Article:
Beware, Big Brother's watching you

Hide those dirty pictures, stop killing those terrorists - your employer is probably watching you. If they aren't actually reading your email or watching which Web sites you visit, there is likely to be a computer doing the job for them.

Hide those dirty pictures, stop killing those terrorists - your employer is probably watching you.

If they aren't actually reading your email or watching which Web sites you visit, there is likely to be a computer doing the job for them.

Just a couple of weeks ago, Dow Chemicals in Michigan fired 50 people and disciplined 200 others for sending explicit pornographic pictures through the company's email system.

The New York Times also fired 23 staff late last year after trawling through its emails and finding an array of porn and dirty jokes.

And even New Zealand companies, such as U-Bix, have sacked people for downloading porn.

Studies suggest that up to a quarter of email/Internet use is not work-related, potentially costing US firms billions of dollars.

Business is employing Big Brother tactics not just to ensure staff are working, but also to protect themselves from sexual harassment cases. Financial firms also monitor email to protect themselves from insider trading claims.

Three-quarters of US firms monitor their staff and 28% have told the American Management Association that they have fired people for misuse of email or the Internet. Most Kiwi companies contacted by Computerworld also monitor email and Internet usage and many have disciplined staff.

The AMA says company snooping is rampant, with software such as MicroData's Cameo making the job child's play. MIMESweeper from Content Technologies, for example, uses lists of key words and sophisticated grammatical rules to filter corporate mail, searching for potential liabilities.

And the market for these products is set to explode, with research company IDC predicting a 14-fold increase in this market to $US952 million by 2004.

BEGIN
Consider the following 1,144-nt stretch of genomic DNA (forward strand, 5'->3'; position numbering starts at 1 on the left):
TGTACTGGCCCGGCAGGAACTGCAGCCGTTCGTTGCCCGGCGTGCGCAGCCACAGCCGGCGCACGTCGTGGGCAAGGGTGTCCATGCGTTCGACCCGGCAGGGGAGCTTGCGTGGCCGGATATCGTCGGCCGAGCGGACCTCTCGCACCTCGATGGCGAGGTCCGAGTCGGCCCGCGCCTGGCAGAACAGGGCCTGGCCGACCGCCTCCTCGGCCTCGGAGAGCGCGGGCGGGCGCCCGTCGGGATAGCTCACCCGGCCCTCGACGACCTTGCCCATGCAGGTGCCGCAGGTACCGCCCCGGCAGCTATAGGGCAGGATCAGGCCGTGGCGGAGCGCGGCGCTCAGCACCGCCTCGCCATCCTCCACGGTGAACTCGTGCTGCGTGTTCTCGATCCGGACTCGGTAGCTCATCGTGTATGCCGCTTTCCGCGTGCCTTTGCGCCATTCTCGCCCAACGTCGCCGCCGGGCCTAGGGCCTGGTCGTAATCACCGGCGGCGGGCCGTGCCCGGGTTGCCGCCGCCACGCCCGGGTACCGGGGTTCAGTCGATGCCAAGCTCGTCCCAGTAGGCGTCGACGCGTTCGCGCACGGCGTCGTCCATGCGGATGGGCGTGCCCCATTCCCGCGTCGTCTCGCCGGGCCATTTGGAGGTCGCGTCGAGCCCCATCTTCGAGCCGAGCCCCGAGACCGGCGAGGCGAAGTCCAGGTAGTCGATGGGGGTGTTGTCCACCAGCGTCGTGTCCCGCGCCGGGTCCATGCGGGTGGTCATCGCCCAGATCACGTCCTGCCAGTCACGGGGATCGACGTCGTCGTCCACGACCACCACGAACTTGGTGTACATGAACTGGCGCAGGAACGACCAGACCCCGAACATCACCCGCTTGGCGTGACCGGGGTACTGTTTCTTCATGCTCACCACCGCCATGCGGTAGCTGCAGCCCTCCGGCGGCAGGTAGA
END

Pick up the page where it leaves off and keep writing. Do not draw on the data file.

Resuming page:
Most Kiwi firms already have email and Internet polices and many snoop. Workers both here and overseas have little or no right to use the Internet unmonitored.

U-Bix says key elements of its policy are minimal personal use, no pornographic or offensive material, no games or copyright-protected material, company ownership of all material in the email system and no employee privacy rights to any material within its email system.

U-Bix general manager Sheree Tootell says some staff have received written warnings for excessive use, and 18 months ago someone was dismissed for downloading porn.

Unisys has also warned staff for viewing porn sites and says access to such sites is not permitted.

The firm has techies in America searching for inappropriate users. "We know who these people are, when they did it and for how long," says HR director Ken Goodwin.

And local management can easily discover who is excessively using the Internet and email.

"All of our employees are on timesheets. They have to account for their time," he says.

However, Unisys does encourage the use of email and Internet, saying much of its training is online.

And Goodwin, who says he receives 50 emails a day, admits some messages are personal.

Clear Communications is presently updating its email/internet policy and says the company has "an obligation to ensure that the workplace is free from sexual and other harassment, offensive material, improper communications and other unlawful behaviour".

"If Clear becomes aware of the email or Internet facility being used for unlawful or improper activities, it may take appropriate action to deal with such activities," the company manual says.

However, Clear's HR director Peter Merry could not recall whether this had led to any firings.

At Advantage Group, email and Internet polices are seen as "bureaucratic", says HR director Philippa Furlong.

"We don't have an email and Internet policy. We have very intelligent people working for us and I am not aware of any problems," she says.

If staff are looking at the Internet, it is probably a relaxation period. All that matters is they are "delivering the results", she says.

Advantage has monitoring capabilities and firewalls to look for viruses, but only some spying.

"It goes against our culture. I think people would feel uncomfortable," Furlong says.

And what about IDG New Zealand, which publishes this newspaper?

I don't recall being told anything official. However, I have heard the IT boys on floor seven have the spying technology, but are too busy doing other things to use it on the staff.

It seems a matter of common sense. Some personal use is fine; it's just a matter of drawing the line and stopping email and the Internet from getting in the way of your job. As for "offensive" material, one guide might be: what would your boss say of the image or joke?

For those considering email and Internet policies, the following Web sites may be of use: www.computer-policy.com, www.townonline.com/privacyjournal, www.mimesweeper.com and www.ema.org.

For those looking at filtering or content blocking software, try www.getnetwise.org and www.InternetProducts.com.

The last word goes to Content Technologies president Walter Boos. " 'Breast', if it is in reasonable proximity to 'chicken' is probably no problem. If it's in reasonable proximity to other words, it might not be so good."

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